Though they admitted the Ashina of Göktürk into their federation, the power of the Rouran was broken by an alliance of Göktürk, the states of Northern Qi and Northern Zhou, the Central Asian tribes in 555. The Northern Wei, for instance, established the Six Garrisons bordering the Rouran, which became the foci of several major mutinies in the early 6th century. Alexander Vovin considers the Ruan-ruan language to be an extinct non-Altaic language, not related to any modern-day language, is hence unrelated to Mongolic. Vovin notes that Old Turkic had borrowed some words from an unknown non-Altaic language that may have been Ruan-ruan; the Rouran language itself has remained a puzzle, leading linguists consider it a possible isolate. The Rourans were the first people who used the titles Khagan and Khan for their emperors, replacing the Chanyu of the Xiongnu, whom Grousset and others assume to be Turkic. Yujiulü Mugulü, 4th century Yujiulü Cheluhui, 4th century Yujiulü Tunugui, 4th century Yujiulü Bati, 4th century Yujiulü Disuyuan, 4th century Yujiulü Pihouba, 4th century Venheti, 4th century Yujiulü Mangeti, 4th century Yujiulü Heduohan, 4th century Yujiulü Shelun, 402–410 Yujiulü Hulü, 410–414 Yujiulü Datan, 414–429 Yujiulü Wuti, 429–4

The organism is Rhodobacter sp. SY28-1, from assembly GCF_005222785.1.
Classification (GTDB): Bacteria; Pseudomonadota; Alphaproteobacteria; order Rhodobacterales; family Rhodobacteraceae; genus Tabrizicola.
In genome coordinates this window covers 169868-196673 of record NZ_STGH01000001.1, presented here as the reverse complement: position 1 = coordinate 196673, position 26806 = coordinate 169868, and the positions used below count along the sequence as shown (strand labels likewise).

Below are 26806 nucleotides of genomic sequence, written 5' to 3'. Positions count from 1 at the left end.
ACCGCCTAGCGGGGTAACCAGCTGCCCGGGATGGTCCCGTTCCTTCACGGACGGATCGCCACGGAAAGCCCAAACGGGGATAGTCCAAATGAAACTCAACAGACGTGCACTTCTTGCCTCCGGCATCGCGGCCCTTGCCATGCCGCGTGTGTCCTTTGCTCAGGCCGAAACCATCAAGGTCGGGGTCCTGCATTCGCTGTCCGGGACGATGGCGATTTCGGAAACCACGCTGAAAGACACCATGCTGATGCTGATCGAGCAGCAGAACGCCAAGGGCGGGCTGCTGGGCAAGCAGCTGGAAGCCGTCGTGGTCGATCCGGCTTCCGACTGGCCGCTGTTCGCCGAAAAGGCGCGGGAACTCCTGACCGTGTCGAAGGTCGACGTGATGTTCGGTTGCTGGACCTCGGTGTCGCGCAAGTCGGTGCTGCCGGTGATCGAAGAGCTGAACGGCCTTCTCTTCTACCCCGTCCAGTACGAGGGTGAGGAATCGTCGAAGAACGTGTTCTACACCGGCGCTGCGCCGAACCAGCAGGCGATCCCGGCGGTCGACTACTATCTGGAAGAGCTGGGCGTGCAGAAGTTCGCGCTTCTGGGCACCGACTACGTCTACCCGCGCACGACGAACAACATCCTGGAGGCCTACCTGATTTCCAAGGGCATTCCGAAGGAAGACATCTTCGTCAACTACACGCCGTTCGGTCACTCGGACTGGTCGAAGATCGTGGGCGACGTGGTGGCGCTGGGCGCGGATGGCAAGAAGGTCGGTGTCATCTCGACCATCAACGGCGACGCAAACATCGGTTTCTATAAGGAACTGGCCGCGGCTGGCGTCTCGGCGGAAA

Middle Chinese or the Qieyun system is the historical variety of Chinese recorded in the Qieyun, a rime dictionary first published in 601 and followed by several revised and expanded editions. The Swedish linguist Bernard Karlgren believed that the dictionary recorded a speech standard of the capital Chang'an of the Sui and Tang dynasties. However, based on the more recovered preface of the Qieyun, most scholars now believe that it records a compromise between northern and southern reading and poetic traditions from the late Northern and Southern dynasties period; this composite system contains important information for the reconstruction of the preceding system of Old Chinese phonology. The fanqie method used to indicate pronunciation in these dictionaries, though an improvement on earlier methods, proved awkward in practice; the mid-12th-century Yunjing and other rime tables incorporate a more sophisticated and convenient analysis of the Qieyun phonology. The rime tables attest to a number of sound changes that had occurred over the centuries following the publication of the Qieyun.